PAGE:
But the University providing a method of transportation to a grocery store for students is the bare minimum – this service does not aid students who don’t possess the means to buy groceries or students without GWorld. GW should provide student vouchers at Safeway once the shuttle takes effect for those who cannot afford to purchase a dining plan or lack the means to refill their GWorld balance. The University should also organize sponsored programs using school funding to give free meal swipes to GW students in need, partnering with grocery stores dedicated to combating hunger. Safeway has demonstrated a dedication to addressing food insecurity, particularly in D.C., in partnership with programs like DC Hunger, Mission DC and Capital Area Food Bank. GW must ensure that all students, regardless of their family’s tax brackets, receive equitable access to their basic needs while attending GW.
To live in an environment where so many lack access to adequate food without taking action is shameful. In my privileged position as a GW student, it would be irresponsible and inconceivable for me not to use my voice to amplify this issue – food insecurity directly affects my fellow students and the larger communities that surround me. The administration should take further steps and action to combat the epidemic of food insecurity for their own students and D.C. residents, beyond attempts to get students easier access to groceries. A recognition of the stigma surrounding food insecurity, particularly at such a wealthy institution, should be a guiding solution to combating the issue among students.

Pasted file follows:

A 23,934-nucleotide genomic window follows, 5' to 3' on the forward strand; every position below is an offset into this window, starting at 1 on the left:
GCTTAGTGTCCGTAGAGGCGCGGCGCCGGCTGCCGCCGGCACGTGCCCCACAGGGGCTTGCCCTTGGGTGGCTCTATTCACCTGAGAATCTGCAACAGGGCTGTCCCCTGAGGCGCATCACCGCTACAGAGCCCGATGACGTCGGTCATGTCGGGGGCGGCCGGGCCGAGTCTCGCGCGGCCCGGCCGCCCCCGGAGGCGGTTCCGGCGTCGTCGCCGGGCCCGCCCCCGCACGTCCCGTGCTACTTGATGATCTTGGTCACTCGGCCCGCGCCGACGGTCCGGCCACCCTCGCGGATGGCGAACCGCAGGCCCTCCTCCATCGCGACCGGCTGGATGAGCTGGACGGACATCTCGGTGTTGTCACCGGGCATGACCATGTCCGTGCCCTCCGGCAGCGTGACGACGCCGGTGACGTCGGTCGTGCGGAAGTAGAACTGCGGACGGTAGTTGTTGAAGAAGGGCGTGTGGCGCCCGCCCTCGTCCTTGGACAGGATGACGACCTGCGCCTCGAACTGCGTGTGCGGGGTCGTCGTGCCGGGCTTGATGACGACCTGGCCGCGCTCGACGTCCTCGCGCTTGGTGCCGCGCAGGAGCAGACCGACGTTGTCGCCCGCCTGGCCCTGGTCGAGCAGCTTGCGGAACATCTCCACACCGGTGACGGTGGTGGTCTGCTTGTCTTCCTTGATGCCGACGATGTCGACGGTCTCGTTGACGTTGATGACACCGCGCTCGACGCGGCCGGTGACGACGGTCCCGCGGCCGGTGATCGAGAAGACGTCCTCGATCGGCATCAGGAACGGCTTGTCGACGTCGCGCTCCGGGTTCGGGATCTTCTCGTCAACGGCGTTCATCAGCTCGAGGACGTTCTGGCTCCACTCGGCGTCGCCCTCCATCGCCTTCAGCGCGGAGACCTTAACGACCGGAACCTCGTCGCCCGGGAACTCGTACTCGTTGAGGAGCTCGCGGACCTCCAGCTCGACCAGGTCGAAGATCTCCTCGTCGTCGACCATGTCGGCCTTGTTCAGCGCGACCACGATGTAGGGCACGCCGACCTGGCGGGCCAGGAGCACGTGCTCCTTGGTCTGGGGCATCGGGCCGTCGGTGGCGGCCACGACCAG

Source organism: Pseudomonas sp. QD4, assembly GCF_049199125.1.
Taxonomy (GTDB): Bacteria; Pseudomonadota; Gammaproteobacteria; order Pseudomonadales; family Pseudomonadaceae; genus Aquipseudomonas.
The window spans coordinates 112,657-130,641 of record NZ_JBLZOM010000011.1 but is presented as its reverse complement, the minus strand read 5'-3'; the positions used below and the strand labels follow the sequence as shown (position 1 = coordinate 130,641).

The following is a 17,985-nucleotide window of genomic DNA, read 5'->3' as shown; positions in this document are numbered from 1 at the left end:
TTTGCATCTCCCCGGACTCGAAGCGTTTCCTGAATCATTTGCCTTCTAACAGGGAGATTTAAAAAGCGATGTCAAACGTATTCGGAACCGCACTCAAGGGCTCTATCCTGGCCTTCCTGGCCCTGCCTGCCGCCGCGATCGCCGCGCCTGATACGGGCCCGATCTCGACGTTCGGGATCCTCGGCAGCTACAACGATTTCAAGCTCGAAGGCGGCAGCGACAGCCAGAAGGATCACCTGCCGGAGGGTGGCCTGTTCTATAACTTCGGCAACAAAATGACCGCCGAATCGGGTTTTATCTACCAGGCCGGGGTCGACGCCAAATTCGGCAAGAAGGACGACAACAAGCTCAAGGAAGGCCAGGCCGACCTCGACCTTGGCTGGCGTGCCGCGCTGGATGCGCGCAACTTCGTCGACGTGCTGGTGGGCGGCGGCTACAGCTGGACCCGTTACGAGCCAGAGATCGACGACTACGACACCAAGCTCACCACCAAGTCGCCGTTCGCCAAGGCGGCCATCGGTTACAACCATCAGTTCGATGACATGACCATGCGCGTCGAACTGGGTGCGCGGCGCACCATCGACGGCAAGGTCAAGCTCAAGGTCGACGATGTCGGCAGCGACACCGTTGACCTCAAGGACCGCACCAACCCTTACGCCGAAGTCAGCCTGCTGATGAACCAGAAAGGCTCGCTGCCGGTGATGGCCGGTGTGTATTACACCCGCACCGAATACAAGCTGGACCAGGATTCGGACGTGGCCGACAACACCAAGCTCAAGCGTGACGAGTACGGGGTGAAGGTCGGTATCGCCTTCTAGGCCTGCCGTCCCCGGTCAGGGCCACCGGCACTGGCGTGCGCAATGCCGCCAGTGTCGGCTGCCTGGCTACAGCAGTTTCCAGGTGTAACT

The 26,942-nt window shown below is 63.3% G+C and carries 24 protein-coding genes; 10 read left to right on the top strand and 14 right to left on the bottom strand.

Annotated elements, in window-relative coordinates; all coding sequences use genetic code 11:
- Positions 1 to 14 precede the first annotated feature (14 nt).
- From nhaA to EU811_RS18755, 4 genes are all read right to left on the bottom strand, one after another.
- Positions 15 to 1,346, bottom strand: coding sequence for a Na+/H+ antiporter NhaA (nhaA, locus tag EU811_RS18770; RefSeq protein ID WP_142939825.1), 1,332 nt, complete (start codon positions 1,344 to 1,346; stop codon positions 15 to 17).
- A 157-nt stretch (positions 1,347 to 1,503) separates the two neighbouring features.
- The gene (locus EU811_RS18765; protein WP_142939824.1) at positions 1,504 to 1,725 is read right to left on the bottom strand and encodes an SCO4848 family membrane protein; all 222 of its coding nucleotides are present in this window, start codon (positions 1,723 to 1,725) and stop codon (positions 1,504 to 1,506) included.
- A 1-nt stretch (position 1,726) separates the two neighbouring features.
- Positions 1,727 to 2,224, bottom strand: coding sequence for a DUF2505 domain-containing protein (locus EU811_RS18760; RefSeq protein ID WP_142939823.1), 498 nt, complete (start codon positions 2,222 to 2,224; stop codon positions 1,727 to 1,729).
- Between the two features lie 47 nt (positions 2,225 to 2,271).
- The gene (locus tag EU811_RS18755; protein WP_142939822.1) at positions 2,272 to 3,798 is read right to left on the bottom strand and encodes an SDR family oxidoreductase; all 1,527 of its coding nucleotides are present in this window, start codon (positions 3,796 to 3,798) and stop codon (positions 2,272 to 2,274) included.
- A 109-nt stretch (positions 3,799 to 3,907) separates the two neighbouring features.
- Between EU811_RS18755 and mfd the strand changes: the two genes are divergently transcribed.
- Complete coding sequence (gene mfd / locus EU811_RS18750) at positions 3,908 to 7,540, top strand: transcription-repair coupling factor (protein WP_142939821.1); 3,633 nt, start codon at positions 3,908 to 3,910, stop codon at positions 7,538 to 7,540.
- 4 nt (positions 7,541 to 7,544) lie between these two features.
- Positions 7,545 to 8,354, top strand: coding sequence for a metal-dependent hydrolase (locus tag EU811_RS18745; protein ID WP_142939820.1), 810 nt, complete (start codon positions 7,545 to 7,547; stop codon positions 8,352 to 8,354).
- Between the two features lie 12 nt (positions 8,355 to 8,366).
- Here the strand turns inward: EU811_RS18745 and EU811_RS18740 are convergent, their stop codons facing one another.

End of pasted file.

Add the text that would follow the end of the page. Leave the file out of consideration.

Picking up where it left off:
There are a number of ways GW could work to address basic needs across their student body, while setting a strong example of serving those in need for the larger D.C. community and surrounding areas. GW must act swiftly, in a manner that is reflective of dedication to and awareness of food insecurity. Privilege is power. It is time for us to demonstrate this and properly allocate this power, to better serve those in need.
Jessica Rich, a freshman studying human services and social justice, is an opinions writer.